Wednesday, January 09, 2008

The Paganini Factor

Niccolo Paginini was a virtuoso violinist of such skill that conventional violin music seemed boringly easy for him. Searching for a challenge, he tried clever tricks, "like tuning one of his strings a semitone high, or playing the majority of a piece on one string after breaking the other three." He also wrote his own compositions that would offer him an adequate opportunity to make use of his talents. Playing his own compositions, he was able to show off "techniques that included harmonics, double stops, pizzicato with the left as well as the right hand, and near-impossible fingering and bowings."

There is just one problem with Paganini's compositions. They are not very good music. Doubtless some people enjoy watching a virtuoso violinist playing Paganini to show off his stuff, but Paganini compositions are not something anyone would listen to for the sheer beauty of the music itself. Paganini music.

This tendancy is by no means limited either to Paganini, or to music. It is present in a wide variety of arts ("art," including practical as well as "fine" arts, so long as some aesthetic component is present). Artists become bored simply trying to please their audience (or consumsers) and focus instead on what poses the greatest challenge to the artist, whether anyone else would want it or not. Call it the Pagnini factor.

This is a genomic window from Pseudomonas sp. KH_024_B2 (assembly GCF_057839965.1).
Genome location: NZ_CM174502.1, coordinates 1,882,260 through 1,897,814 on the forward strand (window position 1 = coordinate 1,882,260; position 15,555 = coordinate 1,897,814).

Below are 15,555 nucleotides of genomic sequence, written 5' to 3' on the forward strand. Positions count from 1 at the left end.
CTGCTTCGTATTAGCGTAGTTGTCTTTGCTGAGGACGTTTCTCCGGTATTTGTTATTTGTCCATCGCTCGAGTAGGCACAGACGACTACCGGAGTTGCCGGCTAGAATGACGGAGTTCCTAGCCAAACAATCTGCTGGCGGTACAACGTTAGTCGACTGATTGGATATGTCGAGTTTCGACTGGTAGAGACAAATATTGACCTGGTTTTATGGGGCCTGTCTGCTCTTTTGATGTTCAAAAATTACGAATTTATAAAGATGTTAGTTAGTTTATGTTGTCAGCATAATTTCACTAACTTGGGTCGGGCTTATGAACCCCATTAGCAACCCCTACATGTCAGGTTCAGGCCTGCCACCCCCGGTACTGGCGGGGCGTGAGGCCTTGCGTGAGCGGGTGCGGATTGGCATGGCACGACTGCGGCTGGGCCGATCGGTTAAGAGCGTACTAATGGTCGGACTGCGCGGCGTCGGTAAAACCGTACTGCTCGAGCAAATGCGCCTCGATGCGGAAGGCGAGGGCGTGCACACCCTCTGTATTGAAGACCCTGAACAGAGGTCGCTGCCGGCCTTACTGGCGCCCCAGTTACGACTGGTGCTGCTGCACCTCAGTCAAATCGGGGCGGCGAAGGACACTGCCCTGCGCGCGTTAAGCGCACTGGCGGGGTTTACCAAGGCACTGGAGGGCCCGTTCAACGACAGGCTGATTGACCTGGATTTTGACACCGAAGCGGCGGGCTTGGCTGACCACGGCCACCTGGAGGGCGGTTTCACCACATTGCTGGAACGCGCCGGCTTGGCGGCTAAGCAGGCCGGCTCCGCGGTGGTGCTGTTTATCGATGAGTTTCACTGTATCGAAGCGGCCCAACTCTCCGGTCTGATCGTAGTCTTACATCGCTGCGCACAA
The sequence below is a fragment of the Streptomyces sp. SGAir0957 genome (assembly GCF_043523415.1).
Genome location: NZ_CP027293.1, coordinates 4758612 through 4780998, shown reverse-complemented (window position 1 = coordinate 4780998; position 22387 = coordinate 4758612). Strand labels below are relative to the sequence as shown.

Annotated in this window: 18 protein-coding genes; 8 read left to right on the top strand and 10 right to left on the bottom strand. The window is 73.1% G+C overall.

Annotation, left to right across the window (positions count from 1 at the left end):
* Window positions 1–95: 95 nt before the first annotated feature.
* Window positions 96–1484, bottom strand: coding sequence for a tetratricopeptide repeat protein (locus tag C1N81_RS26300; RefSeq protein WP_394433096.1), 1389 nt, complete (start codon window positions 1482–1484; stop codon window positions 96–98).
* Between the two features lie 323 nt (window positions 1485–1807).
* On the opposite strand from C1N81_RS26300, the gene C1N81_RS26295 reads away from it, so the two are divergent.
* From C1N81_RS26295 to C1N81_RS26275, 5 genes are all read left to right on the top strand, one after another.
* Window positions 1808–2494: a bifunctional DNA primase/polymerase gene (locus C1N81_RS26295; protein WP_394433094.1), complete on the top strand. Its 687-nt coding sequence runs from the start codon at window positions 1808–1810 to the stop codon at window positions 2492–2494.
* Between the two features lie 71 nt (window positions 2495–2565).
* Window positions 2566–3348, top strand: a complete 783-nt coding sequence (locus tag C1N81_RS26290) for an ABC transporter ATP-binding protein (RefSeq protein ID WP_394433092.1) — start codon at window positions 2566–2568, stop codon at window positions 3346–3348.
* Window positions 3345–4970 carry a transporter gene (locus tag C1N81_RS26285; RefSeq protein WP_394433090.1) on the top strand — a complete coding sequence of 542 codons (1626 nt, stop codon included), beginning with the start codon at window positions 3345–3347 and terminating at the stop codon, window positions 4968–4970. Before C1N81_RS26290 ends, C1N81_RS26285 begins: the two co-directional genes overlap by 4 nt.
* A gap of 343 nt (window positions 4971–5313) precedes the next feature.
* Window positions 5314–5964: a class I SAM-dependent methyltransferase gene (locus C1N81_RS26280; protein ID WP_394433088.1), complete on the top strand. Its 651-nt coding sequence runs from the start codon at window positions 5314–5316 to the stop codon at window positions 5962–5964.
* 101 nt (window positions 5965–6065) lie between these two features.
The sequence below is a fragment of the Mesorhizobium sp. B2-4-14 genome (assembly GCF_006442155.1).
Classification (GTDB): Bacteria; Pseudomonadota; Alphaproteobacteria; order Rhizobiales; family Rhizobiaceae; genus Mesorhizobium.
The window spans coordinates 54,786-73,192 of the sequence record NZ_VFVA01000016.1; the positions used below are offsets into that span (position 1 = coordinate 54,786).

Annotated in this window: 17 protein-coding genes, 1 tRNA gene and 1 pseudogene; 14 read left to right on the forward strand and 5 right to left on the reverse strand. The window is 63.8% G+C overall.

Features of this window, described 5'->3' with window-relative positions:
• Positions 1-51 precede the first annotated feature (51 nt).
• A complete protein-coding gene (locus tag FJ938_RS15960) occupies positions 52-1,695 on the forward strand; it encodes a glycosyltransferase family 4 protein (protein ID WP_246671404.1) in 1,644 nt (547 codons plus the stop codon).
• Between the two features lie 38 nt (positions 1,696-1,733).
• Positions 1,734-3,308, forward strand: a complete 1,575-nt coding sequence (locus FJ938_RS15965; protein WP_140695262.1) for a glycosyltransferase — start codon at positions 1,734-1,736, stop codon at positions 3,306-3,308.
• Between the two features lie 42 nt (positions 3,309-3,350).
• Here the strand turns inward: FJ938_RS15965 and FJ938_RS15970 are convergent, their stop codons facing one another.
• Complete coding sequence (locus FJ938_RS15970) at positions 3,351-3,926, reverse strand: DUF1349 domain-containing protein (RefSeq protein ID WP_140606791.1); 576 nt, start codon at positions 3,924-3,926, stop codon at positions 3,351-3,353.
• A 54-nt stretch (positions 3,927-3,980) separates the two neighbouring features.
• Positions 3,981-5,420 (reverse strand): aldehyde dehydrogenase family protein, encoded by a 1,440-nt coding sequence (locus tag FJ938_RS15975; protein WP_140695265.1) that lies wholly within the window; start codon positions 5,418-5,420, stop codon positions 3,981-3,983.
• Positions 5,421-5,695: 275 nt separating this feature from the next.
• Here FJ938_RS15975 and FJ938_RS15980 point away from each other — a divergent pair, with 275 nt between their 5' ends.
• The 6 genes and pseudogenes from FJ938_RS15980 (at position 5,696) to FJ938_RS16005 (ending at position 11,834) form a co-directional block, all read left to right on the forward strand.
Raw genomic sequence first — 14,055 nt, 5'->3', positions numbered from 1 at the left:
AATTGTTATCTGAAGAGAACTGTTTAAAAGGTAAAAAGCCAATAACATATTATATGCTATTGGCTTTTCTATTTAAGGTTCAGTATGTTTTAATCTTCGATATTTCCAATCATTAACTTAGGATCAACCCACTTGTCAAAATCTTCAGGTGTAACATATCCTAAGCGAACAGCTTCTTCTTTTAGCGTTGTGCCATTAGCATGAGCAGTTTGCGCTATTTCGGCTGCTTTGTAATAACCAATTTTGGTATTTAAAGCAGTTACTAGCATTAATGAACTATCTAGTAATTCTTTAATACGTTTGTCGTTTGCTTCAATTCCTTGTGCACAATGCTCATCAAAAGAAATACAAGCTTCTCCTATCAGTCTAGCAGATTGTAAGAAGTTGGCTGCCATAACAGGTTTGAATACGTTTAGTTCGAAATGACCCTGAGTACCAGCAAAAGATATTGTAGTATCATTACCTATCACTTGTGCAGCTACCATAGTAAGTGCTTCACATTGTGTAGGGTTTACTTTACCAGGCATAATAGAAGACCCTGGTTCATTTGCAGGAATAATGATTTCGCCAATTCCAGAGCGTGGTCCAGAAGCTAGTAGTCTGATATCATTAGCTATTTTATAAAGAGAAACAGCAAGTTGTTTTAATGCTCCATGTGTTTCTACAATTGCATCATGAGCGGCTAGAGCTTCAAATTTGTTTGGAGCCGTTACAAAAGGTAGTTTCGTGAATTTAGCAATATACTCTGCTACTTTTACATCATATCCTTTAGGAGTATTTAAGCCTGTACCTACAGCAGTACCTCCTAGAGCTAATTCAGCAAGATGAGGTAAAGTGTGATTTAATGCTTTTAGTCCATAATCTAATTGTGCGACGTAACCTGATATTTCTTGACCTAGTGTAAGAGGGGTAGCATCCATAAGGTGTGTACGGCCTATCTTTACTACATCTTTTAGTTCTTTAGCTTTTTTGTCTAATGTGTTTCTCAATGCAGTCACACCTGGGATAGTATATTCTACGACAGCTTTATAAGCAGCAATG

Hence we have Paganini gourmet cooking that no one would want to eat, Paganini fashions that no one would want to wear or even look at, and Paganinin hairstyles that are threatened with the slightest activity. Paganini architecture is ornate to the point of ugliness. Paganini martial arts feature fantastically elaborate maneuvers that are worse than useless in actual fighting. Paganini movies blow the bank on special effects with no coherent plot. But saddest of all are the Paganini dogs, bred for difficult-to-achieve trait that ruins their health.

Paganini hairstyle:

Paganini martial arts:

Paganini architecture:

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